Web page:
Your night out is over. You step out of the club's raging din and onto the sidewalk, where the relative silence is as shocking as a slap in the face. Head spinning, you realize you might not be up for the drive home just yet. Stumble over to Puerto Sagua for a no-frills Cuban meal in an atmosphere easygoing enough to enable a soft landing when you come back to earth. The restaurant -- a South Beach institution for more than 30 years -- stays open until 2:00 a.m., perfect for clubland's early exits, and it won't break the bank, assuming you have some bank left after those double-digit cocktails.

Front Porch Cafe
Located at the more sedate, northern end of this beachfront strip, the Front Porch dishes up fair-priced, hearty portions from morn' till night. The best seats in the house are, as the name would suggest, on the front porch, where the scenery stretches from Lummus Park to the dunes to the Atlantic. Or lower your gaze slightly to watch the parade of pedestrians without anyone sashaying into your salad. Weekday breakfasts or late lunches are blessedly peaceful, but expect a wait on the weekend as locals line up for the bounteous brunch. And with a full bar, it's also an ideal spot to quench your post-beach thirst with a cocktail in a casual but civilized environment.

Most drivers en route between Miami Beach and Miami via North Bay Village likely pass unawares through this North Beach neighborhood. Overshadowed by nearby Little Buenos Aires (Collins in the Seventies), Normandy Isle is a discrete entity, surrounded by the bay and canals, including one that divides the island in two, offering many residents water access and providing a training ground for crew teams and skullers out of the Miami Beach Watersports Center. The northern half is rooted by the Normandy Shores Municipal Golf Course while the southern half has the commercial district centered around the fountain, informally dubbed the Place Vendome (nearly all the Normandy Sud streets have French names). With sections of single-family homes and predominantly small apartment buildings dating from the Forties and Fifties, it's home to a mix of long-time residents and newer arrivals, Anglos and Latinos (of which Cubans and Argentineans are only the most visible), families and singles (straight and gay), who manage to co-exist. The area is in transition, though, as Section 8 rentals give way to condo conversions, with the accompanying dislocations. But the City of Miami Beach is also investing millions in fixing up the streetscapes and in refurbishing the Normandy Isle Park, to the benefit of all.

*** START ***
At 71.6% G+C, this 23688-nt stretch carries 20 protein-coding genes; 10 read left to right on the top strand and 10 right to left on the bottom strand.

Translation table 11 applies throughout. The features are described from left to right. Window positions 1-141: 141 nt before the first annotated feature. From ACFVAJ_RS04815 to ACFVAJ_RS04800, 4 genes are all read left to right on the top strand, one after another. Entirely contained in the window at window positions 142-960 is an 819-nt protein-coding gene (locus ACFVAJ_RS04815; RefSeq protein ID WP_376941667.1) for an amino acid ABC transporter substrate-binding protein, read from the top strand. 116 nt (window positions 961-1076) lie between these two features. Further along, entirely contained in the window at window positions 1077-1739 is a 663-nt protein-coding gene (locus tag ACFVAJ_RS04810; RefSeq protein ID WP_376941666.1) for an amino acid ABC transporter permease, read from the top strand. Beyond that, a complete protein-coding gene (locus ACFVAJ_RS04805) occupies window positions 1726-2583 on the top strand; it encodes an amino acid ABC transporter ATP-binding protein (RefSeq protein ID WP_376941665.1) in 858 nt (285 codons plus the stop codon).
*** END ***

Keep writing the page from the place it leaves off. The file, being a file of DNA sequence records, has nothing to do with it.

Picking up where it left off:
Sun may scorch our skin. Heat and humidity can blanket us. Heavy rains could bombard. Tornadoes might threaten. Hurricanes may barrel our way. No sweat. Don Noe's presence -- calm, cool, reassuring -- and his finely tuned forecasts are all we need. As chief meteorologist at Channel 10 (WPLG-TV), Wisconsin native Noe, a fixture on the South Florida airwaves for 24 years, is the consummate pro, confidently standing in front of his map and carefully explaining fronts, fog, barometric pressure, rip currents, and the like to a more-than-skeptical viewership. Telling it like it is, was, and will be. And more often than not, he's right.

Although this past season featured several premieres, the best of them was Nilo Cruz's steamy, sophisticated saga with its heady blend of raw emotion and poetic language set against an era of wrenching cultural and political change. The play was commissioned by the New Theatre and its artistic director Rafael de Acha, and funded by the National Endowment for the Arts. Cruz, who was born in Cuba but came to Miami at age ten, now spends much of his time in New York. His reputation skyrocketed recently when, in the course of one week, he was honored twice -- first with the American Theatre Critics/Steinberg New Play Award and then with the Pulitzer Prize, both for Anna in the Tropics. Despite his now widely recognized talent, Cruz has been largely ignored in his hometown. Fortunately the New Theatre has commissioned yet another play -- and residency -- for next season. As Miami struggles to reinvent itself as a cosmopolitan, world-class community, perhaps it's time for us to recognize that world-class artists like Nilo Cruz are already here.

Best Of Miami®

Best Of Miami®